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Where did the Irish Plunkett family come from? What is the Irish Plunkett family crest and coat of arms? When did the Plunkett family first arrive in the United States? Where did the various branches of the family go? What is the Plunkett family history?The Irish already had a system for creating hereditary surnames established when the followers of Strongbow settled in eastern Ireland. Although there was relatively little friction between the two systems because they operated according to very similar principles, the Strongbownians frequently used local surnames. In Ireland, local surnames were almost unheard of, but in England they were probably the most common form of hereditary surname. Local surnames, such as Plunkett, were taken from the name of a place or a geographical feature where the person lived, held land, or was born. The surname Plunkett is derived from living in the settlement of Plouquenet in Ille-et-Vilaine in France. The surname Plunkett belongs to the large category of Anglo-Norman habitation names, which are derived from pre-existing names for towns, villages, parishes, or farmsteads. Some sources indicated that the surname Plunkett is a corruption of the Old French word blanchet, which means white. The Gaelic form of the surname Plunkett is Pluincéid.
During an investigation of the origin of each name, it was found that church officials and medieval scribes spelled many surnames as they sounded. Therefore, during the lifetime of a single person, a name could be spelt numerous ways. Some of the spelling variations for the name Plunkett include Plunkett, Plunket, Plunkitt, Plunkit, Plunked, Plunkedd, Plunkidd and many more.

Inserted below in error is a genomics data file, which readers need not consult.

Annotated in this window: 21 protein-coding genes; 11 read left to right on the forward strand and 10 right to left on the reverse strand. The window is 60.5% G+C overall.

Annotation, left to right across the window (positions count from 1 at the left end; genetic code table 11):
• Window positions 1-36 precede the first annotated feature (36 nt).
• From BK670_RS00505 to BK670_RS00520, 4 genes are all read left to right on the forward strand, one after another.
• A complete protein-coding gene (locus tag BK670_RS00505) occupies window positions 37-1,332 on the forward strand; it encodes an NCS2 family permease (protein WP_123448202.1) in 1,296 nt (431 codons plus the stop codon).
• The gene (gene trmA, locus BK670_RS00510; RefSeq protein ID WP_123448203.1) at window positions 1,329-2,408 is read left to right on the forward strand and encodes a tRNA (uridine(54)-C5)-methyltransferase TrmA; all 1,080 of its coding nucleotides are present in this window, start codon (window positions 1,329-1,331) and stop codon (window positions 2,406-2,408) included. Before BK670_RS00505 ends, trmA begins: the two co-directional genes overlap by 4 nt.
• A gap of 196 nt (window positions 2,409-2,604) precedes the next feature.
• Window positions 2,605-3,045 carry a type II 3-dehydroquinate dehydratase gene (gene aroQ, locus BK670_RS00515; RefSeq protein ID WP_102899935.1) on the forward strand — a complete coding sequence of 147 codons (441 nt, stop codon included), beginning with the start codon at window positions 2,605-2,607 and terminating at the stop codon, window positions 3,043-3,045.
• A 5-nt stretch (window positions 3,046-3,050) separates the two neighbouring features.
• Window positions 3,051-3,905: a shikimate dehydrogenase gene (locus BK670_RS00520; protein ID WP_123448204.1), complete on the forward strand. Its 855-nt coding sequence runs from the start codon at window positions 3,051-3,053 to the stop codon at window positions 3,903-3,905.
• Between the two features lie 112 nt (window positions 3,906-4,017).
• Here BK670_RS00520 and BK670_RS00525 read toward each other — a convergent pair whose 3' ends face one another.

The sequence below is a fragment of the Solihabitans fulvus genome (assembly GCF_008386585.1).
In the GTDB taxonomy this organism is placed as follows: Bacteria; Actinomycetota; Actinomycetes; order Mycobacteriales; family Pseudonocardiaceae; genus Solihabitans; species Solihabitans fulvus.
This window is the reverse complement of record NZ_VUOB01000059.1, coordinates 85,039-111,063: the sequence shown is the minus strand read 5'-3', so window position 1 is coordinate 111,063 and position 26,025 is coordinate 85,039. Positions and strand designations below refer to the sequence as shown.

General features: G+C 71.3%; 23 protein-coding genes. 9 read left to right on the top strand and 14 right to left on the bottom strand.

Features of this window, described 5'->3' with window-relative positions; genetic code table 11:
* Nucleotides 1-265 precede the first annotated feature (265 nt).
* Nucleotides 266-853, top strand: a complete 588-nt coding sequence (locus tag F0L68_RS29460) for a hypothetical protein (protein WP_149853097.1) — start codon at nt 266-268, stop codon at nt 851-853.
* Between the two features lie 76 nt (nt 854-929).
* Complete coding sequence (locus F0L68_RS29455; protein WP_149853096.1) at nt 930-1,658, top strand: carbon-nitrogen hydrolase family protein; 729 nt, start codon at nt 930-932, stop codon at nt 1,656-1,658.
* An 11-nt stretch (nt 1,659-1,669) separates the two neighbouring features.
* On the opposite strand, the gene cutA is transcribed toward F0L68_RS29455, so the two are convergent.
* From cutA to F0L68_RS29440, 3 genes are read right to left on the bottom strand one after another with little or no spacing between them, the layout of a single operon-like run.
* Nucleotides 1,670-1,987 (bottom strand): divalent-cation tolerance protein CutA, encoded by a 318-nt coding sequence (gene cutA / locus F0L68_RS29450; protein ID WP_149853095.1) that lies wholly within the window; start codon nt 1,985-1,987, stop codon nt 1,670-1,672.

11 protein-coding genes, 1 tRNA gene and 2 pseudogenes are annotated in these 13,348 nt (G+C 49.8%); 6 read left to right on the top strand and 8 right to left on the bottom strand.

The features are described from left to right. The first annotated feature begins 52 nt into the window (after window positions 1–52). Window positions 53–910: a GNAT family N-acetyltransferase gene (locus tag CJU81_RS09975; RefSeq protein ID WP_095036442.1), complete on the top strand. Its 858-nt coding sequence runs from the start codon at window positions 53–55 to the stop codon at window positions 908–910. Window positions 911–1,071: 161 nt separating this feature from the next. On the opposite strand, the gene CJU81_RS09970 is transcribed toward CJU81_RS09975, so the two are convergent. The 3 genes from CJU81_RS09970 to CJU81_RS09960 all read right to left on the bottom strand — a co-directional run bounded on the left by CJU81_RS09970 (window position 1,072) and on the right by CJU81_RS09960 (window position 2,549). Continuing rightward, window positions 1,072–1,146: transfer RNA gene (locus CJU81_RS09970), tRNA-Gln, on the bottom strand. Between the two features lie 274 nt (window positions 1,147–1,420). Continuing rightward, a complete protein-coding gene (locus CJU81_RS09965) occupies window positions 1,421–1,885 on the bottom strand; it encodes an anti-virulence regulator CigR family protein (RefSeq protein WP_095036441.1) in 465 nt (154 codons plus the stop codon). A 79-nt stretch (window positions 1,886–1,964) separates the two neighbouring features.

This web page shows only a small excerpt of our Plunkett research. Another 227 words(16 lines of text) covering the years 1182, 1410, 1463, 1503, 1492, 1555, 1649, 1602, 1680, 1644, 1629, 1681 and 1920 are included under the topic Early Plunkett History in all our PDF Extended History products.
Another 231 words(16 lines of text) are included under the topic Early Plunkett Notables in all our PDF Extended History products.
A great number of Irish families left their homeland in the late 18th century and throughout the 19th century, migrating to such far away lands as Australia and North America. The early settlers left after much planning and deliberation. They were generally well off but they desired a tract of land that they could farm solely for themselves. The great mass of immigrants to arrive on North American shores in the 1840s differed greatly from their predecessors because many of them were utterly destitute, selling all they had to gain a passage on a ship or having their way paid by a philanthropic society. These Irish people were trying to escape the aftermath of the Great Potato Famine: poverty, starvation, disease, and, for many, ultimately death. Those that arrived on North American shores were not warmly welcomed by the established population, but they were vital to the rapid development of the industry, agriculture, and infrastructure of the infant nations of the United States and what would become Canada. Early passenger and immigration lists reveal many Irish settlers bearing the name Plunkett:
Plunkett Settlers in the United States in the 17th Century
Plunkett Settlers in the United States in the 19th Century
The motto was originally a war cry or slogan. Mottoes first began to be shown with arms in the 14th and 15th centuries, but were not in general use until the 17th century. Thus the oldest coats of arms generally do not include a motto. Mottoes seldom form part of the grant of arms: Under most heraldic authorities, a motto is an optional component of the coat of arms, and can be added to or changed at will; many families have chosen not to display a motto.
Motto: Festina lente
Motto Translation: Be quick without impetuosity.
The Plunkett Family Crest was acquired from the Houseofnames.com archives. The Plunkett Family Crest was drawn according to heraldic standards based on published blazons. We generally include the oldest published family crest once associated with each surname.
This page was last modified on 22 February 2014 at 10:45.
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